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Red Sox slugger Mike Napoli is back

After a woeful stretch to begin the season, Mike Napoli is crushing opposing pitchers' mistakes and driving the ball once again.

Winslow Townson-USA TODAY Sports

Mike Napoli has long been a streaky hitter. Any Red Sox fan who has watched Napoli hit the past couple seasons knows the slugger's home runs often come in bunches, as they did this past weekend when Napoli hit four home runs in a three-day span.

Yet leading up to his power surge, the first baseman was in the midst of a prolonged slump that, in many ways, seemed to defy explanation, even for someone as streaky as Napoli. Prior to last Friday's contest, he was batting just .178/.274/.310 through 146 plate appearances. Although his .209 batting average on balls in play gave hints as to some of those struggles, the disappearance of Napoli's power was the real head-scratcher.

That all changed when he punished Angels pitching yet again over the weekend. Napoli sent three balls over the Green Monster and another deep into the center field bleachers, reminding everyone how formidable his bat can be when he is performing well at the plate.

The reasons behind Napoli's early-season struggles and his subsequent breakout are a little less clear. The 33-year-old certainly wasn't having much luck on balls in play, but he's also seen a noticeable dip in his line-drive rate over the past three years, from 24 percent back in 2013 to 19 percent a season ago to just 14 percent this campaign. That would be his lowest mark since his rookie season, so perhaps Napoli was simply hitting the ball with less authority than he has in the past.

According to Baseball Savant, though, Napoli has the 20th-highest batted-ball velocity among all MLB hitters, which doesn't exactly jive with the notion that he is suddenly making weaker contact. That Napoli's scuffles came over a sample of under 200 plate appearances makes it even harder to draw much in the way of meaningful conclusions.

The one thing we do know about Napoli is that he feasts on mistake pitches, with much of his power coming against offerings left up in the zone and over the plate. Here is a zone chart of Napoli's slugging percentage in 2013 and 2014, which demonstrates the types of pitches he has the most success against:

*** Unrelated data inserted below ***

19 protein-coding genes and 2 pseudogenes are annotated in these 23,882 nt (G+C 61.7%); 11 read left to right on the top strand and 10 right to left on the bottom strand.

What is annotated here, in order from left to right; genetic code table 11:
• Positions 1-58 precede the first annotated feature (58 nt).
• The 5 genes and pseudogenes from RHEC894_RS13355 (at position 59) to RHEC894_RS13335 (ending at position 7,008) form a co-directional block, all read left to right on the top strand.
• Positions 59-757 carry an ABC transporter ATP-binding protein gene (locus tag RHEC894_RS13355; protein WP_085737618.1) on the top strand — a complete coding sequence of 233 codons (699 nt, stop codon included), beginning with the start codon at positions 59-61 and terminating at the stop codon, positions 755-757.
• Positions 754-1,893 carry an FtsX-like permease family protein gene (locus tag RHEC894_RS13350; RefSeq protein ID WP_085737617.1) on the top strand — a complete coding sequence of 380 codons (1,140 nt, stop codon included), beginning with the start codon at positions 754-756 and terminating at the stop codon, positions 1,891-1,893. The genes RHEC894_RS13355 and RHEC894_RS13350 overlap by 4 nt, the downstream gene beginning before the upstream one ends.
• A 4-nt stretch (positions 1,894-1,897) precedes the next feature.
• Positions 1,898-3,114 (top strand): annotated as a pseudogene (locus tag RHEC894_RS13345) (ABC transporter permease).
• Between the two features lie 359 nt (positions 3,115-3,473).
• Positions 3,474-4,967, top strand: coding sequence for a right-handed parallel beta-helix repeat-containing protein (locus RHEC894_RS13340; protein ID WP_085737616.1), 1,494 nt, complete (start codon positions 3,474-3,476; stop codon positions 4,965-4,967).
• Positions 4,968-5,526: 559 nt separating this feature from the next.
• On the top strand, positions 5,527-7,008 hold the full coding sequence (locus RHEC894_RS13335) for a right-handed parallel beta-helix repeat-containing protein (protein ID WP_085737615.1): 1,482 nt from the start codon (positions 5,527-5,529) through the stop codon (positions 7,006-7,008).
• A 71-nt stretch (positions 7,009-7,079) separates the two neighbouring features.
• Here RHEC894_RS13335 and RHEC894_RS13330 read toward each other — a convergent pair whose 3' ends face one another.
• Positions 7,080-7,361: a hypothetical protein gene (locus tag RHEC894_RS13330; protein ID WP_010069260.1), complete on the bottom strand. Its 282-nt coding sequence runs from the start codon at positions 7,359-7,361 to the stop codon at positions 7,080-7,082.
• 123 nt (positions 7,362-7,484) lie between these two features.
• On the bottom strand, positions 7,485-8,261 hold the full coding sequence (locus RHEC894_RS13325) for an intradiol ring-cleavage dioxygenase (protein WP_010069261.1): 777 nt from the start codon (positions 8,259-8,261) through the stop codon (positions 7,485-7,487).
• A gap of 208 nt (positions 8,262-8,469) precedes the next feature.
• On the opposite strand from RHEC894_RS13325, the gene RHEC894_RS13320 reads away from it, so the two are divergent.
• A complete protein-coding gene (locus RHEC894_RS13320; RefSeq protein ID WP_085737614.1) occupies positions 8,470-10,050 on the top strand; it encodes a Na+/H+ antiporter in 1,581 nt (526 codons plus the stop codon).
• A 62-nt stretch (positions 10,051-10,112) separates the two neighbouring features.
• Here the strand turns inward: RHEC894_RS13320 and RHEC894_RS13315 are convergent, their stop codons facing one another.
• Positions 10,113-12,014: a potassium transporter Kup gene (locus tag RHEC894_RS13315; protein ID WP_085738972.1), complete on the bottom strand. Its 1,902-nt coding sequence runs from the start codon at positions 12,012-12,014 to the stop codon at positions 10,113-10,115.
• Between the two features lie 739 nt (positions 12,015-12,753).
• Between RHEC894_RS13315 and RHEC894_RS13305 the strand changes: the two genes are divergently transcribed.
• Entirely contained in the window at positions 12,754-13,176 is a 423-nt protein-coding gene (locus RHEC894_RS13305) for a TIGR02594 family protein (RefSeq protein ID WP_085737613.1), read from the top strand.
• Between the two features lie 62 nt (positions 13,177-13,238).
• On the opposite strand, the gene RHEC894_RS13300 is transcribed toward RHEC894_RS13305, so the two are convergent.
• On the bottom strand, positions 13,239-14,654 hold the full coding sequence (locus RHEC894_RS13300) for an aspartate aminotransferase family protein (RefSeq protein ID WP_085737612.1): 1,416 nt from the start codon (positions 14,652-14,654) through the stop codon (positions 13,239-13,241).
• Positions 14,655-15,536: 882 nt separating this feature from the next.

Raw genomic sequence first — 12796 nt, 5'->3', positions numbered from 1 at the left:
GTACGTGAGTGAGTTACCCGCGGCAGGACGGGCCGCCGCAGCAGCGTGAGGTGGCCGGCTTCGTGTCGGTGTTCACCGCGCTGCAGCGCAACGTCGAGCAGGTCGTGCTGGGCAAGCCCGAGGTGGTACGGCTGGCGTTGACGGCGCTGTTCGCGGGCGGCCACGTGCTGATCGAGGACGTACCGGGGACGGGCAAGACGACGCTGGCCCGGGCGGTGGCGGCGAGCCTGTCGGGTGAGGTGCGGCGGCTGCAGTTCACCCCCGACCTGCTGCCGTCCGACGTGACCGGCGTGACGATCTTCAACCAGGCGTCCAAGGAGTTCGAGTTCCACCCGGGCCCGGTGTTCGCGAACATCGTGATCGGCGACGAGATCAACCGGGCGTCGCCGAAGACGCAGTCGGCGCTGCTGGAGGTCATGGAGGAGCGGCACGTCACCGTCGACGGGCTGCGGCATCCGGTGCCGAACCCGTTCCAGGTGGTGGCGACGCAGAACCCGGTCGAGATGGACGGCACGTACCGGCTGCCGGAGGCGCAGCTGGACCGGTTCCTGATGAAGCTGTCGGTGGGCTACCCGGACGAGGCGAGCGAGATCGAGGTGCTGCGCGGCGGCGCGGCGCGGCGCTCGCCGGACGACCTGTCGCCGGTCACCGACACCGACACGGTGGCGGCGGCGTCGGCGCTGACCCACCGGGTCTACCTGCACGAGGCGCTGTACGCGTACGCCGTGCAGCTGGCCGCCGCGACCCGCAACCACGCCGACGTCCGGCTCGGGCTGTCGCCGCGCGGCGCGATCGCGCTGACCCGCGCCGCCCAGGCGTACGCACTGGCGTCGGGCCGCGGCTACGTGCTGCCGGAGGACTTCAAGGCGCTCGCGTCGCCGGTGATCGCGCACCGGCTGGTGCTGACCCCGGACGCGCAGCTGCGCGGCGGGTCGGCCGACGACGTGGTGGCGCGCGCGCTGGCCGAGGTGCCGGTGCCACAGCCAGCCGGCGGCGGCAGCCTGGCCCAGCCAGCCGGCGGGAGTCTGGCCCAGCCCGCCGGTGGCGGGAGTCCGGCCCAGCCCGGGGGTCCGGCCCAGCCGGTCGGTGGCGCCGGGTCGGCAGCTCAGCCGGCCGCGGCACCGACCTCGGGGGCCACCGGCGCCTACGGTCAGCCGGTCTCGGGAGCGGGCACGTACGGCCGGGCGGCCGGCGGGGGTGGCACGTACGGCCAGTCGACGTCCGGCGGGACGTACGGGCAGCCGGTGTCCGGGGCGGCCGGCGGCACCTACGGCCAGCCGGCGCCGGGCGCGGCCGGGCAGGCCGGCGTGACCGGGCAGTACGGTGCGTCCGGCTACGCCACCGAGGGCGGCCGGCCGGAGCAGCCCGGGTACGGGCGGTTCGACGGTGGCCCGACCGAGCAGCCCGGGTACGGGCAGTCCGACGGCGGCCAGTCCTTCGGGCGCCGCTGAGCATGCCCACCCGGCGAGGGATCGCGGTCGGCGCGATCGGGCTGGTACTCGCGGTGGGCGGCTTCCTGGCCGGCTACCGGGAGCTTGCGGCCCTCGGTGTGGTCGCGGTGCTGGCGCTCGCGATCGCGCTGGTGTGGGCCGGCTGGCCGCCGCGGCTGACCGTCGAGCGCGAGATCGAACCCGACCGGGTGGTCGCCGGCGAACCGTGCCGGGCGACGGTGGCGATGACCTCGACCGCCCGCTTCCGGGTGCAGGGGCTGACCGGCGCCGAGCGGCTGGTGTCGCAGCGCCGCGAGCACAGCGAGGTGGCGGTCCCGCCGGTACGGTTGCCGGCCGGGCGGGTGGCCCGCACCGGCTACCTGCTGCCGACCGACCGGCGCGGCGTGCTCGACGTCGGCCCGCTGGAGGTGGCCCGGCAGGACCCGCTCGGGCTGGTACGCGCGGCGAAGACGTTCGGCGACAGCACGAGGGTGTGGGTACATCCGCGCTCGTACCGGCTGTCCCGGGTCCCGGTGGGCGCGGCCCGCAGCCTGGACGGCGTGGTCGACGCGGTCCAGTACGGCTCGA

This was probably the most noteworthy part of Napoli's four-homer outburst, as he punished the Angels' hurlers for missing their spots and leaving their pitches up in the zone.

The other trend that stands out about Napoli's recent hot streak is that he's pulling the ball with authority again. According to FanGraphs, Napoli's overall pull percentage has dipped to 35 percent this season, falling eight percentage points from his 2014 mark of 43 percent and standing well below his career average of 44 percent.

Just comparing his spray charts over the past three seasons shows how much less Napoli has pulled the ball in 2015.

In 2013-14:


Source: FanGraphs


Source: FanGraphs

Even though he's shown plenty of power to center and right field in the past, the majority of Napoli's homers have always come on balls he drives to left.

All this makes his sudden power surge even more encouraging. Napoli is again punishing pitchers for their mistakes and again pulling the ball in the air. Why he was failing to do so for the better part of two months is a bit of a mystery.

Napoli spent time with Dustin Pedroia looking at video and discussing his mechanics during the club's flight back from Seattle two weekends ago, and perhaps the two picked up on some adjustments the slugger has since put to good use. He did tell Gordon Edes of ESPN Boston that he "wasn't getting into [his] position," in time at the plate, and while that might sound overly simplistic, sometimes minor fixes can make all the difference for power hitters like Napoli.

Jose Bautista, for example, credited his power breakout in 2010 with the simple adjustment of starting his stride earlier, and the same principle could hold true for Napoli as well. Starting his swing a moment or two earlier might just be the difference between Napoli pulling mistake pitches with authority and flying out meekly to the center fielder (or swinging through a fastball up in the zone).

Whatever the reason, Napoli currently resembles the type of middle-of-the-order threat the Red Sox offense could use at the moment. With David Ortiz and Hanley Ramirez both slumping, Napoli's outburst at the plate couldn't have come at a better time.

How long he continues this hot stretch remains to be seen. For now, at least, Napoli is performing like his very best self, jumping on pitches left out over the plate and driving them deep to left field.